Triphalangeal thumb – polysyndactyly syndrome
Triphalangeal thumb - polysyndactyly syndrome
Description, Causes and Risk Factors:
Syndactyly of several fingers or toes. There are several forms: a simple one and one with abnormal skull shape, Grieg cephalopolysyndactyly syndrome both inherited as an autosomal dominant trait; a recessive form is associated with cardiac defects. It has been described in some large pedigrees. Clinical presentation is variable within families, ranging from mild to severe. Malformations of the feet are usually less severe than those of the hands.
Triphalangeal thumb - polysyndactyly syndromeis caused by duplication encompassing the limb-specific regulatory element (ZRS) of sonic hedgehog (SHH). The Sonic hedgehog (SHH) protein produced in the zone of polarising activity (ZPA) is a major determinant of the identity and numbers of digits in early limb development. Preaxial polydactyly types II (PPD2) and III (PPD3) have been mapped to a critical region at 7q36, and subsequently shown to be caused by point mutations in the ZPA regulatory sequence (ZRS), a long range cis-regulator for the SHH gene. Triphalangeal thumb-polysyndactyly syndrome (TPTPS) and syndactyly type IV (SD4) were also mapped to the 7q36 region but pathogenic mutations in ZRS have not yet been affirmed.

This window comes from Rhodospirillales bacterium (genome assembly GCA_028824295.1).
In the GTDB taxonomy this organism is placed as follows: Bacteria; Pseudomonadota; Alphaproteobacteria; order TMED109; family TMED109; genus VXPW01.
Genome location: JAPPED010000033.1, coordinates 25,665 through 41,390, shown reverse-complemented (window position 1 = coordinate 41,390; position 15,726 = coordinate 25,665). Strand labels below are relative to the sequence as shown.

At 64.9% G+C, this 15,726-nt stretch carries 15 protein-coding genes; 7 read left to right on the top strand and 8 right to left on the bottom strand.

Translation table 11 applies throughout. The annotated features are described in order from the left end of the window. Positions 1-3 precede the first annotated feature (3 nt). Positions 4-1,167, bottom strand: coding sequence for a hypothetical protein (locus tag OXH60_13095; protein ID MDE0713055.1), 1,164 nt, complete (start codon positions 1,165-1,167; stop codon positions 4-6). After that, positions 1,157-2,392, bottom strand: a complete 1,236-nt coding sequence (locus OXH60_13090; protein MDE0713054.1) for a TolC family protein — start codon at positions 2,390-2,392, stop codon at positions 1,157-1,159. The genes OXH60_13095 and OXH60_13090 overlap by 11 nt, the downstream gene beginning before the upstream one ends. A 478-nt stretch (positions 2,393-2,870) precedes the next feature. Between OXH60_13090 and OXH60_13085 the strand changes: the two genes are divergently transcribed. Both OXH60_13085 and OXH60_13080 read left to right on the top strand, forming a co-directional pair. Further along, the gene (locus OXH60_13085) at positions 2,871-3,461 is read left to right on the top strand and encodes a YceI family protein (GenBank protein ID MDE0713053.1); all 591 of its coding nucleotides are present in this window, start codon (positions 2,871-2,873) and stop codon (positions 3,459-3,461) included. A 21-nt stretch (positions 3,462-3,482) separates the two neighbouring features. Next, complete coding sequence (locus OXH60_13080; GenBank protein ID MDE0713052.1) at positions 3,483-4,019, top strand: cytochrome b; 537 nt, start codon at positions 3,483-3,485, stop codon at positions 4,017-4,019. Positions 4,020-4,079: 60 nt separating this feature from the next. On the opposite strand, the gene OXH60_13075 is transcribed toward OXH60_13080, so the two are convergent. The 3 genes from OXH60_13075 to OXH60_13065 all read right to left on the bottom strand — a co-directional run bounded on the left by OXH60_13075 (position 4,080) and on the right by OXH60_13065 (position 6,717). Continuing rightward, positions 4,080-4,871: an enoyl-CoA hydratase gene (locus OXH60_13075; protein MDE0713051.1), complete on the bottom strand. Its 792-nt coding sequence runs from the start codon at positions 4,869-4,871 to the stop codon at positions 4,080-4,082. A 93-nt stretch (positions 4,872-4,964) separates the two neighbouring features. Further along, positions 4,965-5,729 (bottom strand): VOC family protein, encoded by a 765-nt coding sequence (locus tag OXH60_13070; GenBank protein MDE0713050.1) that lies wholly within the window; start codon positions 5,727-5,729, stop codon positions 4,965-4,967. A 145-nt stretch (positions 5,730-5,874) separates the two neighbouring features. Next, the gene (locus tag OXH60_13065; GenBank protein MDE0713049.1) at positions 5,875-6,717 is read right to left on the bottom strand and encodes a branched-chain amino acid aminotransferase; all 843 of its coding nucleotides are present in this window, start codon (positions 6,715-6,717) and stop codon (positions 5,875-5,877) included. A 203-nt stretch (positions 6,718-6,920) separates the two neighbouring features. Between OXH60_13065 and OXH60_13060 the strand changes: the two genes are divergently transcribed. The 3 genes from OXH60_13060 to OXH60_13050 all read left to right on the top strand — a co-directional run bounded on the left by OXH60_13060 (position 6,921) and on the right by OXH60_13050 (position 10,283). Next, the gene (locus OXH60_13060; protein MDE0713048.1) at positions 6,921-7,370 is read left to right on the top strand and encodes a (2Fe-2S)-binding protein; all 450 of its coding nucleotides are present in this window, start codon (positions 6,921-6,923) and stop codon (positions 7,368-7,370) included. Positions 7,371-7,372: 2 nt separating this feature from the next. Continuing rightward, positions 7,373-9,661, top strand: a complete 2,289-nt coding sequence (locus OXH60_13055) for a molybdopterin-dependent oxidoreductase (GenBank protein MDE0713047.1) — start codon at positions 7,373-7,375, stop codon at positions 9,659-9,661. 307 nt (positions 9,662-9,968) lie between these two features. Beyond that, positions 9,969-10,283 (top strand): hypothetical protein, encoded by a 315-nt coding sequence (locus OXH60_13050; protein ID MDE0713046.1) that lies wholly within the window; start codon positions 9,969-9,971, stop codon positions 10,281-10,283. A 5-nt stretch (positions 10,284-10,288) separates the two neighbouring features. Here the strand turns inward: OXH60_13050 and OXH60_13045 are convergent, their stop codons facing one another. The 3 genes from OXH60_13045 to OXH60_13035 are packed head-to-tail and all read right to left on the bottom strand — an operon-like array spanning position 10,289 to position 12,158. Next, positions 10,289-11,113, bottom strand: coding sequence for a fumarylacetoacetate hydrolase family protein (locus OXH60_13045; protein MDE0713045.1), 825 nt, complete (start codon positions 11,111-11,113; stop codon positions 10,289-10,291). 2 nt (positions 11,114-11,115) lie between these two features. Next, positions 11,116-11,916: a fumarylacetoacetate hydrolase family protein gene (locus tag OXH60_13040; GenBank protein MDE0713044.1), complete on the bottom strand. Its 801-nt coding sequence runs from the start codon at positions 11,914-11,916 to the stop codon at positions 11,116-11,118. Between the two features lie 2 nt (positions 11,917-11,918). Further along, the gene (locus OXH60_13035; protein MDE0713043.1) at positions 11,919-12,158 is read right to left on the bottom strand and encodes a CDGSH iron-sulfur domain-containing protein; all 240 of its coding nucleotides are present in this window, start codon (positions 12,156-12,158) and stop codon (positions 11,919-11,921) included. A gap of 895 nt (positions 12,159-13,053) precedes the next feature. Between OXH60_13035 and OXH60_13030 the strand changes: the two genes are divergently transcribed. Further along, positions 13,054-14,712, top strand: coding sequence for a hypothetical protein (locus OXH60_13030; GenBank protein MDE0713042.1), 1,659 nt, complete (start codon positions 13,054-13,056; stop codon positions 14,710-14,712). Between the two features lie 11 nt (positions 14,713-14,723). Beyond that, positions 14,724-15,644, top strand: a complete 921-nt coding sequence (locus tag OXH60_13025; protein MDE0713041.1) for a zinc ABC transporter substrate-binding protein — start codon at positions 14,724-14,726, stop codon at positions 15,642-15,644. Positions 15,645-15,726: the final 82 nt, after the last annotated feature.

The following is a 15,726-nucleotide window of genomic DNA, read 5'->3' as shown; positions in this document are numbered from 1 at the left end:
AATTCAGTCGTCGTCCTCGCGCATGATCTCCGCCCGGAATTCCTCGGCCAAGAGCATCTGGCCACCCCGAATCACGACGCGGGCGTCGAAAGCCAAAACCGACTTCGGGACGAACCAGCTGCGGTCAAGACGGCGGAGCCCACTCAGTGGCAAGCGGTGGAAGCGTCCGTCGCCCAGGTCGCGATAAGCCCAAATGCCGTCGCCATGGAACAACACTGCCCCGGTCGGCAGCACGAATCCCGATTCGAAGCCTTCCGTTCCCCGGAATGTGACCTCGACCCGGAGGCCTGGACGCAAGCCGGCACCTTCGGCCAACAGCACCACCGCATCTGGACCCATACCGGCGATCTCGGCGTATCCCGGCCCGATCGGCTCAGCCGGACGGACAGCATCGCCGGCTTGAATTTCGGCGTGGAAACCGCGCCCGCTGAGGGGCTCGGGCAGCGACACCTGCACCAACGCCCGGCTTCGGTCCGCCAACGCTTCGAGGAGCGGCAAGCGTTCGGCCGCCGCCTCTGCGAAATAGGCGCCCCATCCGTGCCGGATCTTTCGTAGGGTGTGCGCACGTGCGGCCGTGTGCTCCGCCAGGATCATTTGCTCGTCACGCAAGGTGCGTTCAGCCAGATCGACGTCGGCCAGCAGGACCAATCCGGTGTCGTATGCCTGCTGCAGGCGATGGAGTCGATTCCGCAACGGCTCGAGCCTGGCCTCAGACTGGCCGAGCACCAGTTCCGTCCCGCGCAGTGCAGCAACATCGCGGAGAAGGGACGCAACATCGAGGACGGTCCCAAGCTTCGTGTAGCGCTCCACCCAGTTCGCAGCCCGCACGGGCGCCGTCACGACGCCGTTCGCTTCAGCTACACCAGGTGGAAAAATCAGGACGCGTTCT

This syndrome is transmitted in an autosomal dominant manner with complete penetrance and variable expression.
African Americans exhibit polysyndactyly more than any other race. The occurrence in most of these cases is not linked to genetic disease. The extra appendage is most often on the small digit side of the foot or hand.
Asian populations also exhibit polysyndactyly but tend to have the extra appendage present as a larger digit on the hand or foot. Within the Asian populations, this condition also accompanies other congenital abnormalities, such as fusion of skin between neighboring finger or toes or Down's syndrome
The list of signs and symptoms mentioned in various sources for triphalangeal thumb - polysyndactyly syndrome includes the 3 symptoms listed below:
Duplicated big toe.
Extra thumb bone.
Triphalangeal thumb - polysyndactyly syndrome symptoms usually refers to various symptoms known to a patient, but the phrase triphalangeal thumb - polysyndactyly syndrome signs may refer to those signs only noticeable by a doctor.
The medical information about signs and symptoms for triphalangeal thumb - polysyndactyly syndrome has been gathered from various sources, may not be fully accurate, and may not be the full list of triphalangeal thumb - polysyndactyly syndrome signs or triphalangeal thumb - polysyndactyly syndrome symptoms. Furthermore, signs and symptoms of triphalangeal thumb - polysyndactyly syndrome may vary on an individual basis for each patient. Only your PCP can provide adequate diagnosis of any signs or symptoms and whether they are indeed triphalangeal thumb - polysyndactyly syndrome symptoms.